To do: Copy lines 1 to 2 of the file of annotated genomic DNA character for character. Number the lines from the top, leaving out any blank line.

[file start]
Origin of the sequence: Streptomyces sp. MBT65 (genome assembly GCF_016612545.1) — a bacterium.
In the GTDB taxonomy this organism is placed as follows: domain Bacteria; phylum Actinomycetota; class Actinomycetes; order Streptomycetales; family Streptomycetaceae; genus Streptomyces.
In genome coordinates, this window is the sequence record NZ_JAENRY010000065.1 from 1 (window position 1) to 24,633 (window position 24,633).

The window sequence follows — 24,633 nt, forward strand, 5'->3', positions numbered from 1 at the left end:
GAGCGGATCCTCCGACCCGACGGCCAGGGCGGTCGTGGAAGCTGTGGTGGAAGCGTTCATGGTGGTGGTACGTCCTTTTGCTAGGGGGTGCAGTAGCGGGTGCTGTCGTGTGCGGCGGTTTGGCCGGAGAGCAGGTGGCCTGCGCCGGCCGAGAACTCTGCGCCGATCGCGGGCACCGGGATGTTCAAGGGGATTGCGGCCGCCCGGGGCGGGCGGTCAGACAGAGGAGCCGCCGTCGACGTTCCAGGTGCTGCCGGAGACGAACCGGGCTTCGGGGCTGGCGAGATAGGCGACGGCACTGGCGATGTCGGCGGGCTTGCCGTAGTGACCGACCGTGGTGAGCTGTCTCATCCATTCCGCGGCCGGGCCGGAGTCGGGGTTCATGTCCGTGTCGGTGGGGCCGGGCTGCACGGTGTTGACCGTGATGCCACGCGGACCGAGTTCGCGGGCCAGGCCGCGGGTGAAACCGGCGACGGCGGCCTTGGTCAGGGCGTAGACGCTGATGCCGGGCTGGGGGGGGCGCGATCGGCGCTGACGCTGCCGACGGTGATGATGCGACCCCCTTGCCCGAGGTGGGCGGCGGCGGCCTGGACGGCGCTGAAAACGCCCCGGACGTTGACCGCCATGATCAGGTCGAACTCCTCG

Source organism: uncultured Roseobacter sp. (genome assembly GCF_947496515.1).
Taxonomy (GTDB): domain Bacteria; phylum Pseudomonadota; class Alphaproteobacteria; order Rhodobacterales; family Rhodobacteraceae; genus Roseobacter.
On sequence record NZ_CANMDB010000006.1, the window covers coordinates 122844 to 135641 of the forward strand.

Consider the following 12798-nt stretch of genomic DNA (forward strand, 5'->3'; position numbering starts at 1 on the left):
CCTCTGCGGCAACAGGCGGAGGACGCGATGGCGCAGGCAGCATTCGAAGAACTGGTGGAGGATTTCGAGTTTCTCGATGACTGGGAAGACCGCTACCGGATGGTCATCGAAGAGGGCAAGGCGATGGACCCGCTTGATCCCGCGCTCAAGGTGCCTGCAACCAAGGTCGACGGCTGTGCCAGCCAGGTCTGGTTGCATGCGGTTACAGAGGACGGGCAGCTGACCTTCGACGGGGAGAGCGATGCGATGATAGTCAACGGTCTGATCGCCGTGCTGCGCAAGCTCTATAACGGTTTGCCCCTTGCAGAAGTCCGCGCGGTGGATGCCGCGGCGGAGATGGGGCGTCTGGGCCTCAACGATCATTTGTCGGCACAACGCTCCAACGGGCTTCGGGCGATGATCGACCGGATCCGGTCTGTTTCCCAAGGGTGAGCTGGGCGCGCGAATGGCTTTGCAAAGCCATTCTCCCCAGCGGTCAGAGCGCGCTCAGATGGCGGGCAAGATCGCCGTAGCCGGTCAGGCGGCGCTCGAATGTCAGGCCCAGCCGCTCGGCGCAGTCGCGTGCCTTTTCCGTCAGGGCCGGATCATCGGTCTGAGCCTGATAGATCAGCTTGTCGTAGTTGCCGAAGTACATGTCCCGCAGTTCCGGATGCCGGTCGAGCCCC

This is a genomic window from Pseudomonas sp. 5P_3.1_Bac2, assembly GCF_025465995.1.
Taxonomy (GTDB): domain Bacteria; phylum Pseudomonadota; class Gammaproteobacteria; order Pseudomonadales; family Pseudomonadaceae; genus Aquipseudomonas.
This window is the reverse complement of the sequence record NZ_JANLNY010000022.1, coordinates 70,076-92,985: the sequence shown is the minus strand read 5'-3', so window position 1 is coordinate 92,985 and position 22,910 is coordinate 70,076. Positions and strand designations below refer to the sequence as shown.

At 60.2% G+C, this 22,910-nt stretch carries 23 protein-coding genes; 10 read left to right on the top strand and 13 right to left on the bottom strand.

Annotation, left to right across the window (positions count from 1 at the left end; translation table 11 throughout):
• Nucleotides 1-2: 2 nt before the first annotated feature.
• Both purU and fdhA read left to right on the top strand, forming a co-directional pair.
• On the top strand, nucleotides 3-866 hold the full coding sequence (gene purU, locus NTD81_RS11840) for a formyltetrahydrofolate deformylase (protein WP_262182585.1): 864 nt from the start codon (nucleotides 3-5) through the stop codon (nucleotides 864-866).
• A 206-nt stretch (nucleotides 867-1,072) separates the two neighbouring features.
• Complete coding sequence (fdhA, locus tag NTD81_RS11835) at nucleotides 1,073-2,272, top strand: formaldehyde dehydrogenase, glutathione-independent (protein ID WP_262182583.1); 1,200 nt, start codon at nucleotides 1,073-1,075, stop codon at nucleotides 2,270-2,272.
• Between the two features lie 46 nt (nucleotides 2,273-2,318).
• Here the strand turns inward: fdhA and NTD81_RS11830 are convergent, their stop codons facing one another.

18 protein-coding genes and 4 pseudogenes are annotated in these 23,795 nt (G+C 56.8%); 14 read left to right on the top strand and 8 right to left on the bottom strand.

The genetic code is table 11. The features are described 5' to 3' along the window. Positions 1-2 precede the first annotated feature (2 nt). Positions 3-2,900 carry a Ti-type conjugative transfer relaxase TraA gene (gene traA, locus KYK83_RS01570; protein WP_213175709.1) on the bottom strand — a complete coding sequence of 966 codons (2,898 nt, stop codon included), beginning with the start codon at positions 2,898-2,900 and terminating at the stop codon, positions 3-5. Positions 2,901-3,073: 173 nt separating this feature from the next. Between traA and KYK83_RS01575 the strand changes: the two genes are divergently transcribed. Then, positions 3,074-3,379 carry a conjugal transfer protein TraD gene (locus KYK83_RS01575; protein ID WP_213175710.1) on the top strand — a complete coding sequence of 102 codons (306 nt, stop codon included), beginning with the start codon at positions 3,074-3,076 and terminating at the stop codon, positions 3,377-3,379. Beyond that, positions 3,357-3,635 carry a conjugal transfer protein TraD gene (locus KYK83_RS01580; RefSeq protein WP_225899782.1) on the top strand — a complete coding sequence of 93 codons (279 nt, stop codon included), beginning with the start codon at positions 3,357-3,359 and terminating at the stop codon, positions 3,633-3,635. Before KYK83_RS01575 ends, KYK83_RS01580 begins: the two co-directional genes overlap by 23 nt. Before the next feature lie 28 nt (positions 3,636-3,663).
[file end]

Origin of the sequence: Streptomyces sp. MBT65 (genome assembly GCF_016612545.1) — a bacterium.
In the GTDB taxonomy this organism is placed as follows: domain Bacteria; phylum Actinomycetota; class Actinomycetes; order Streptomycetales; family Streptomycetaceae; genus Streptomyces.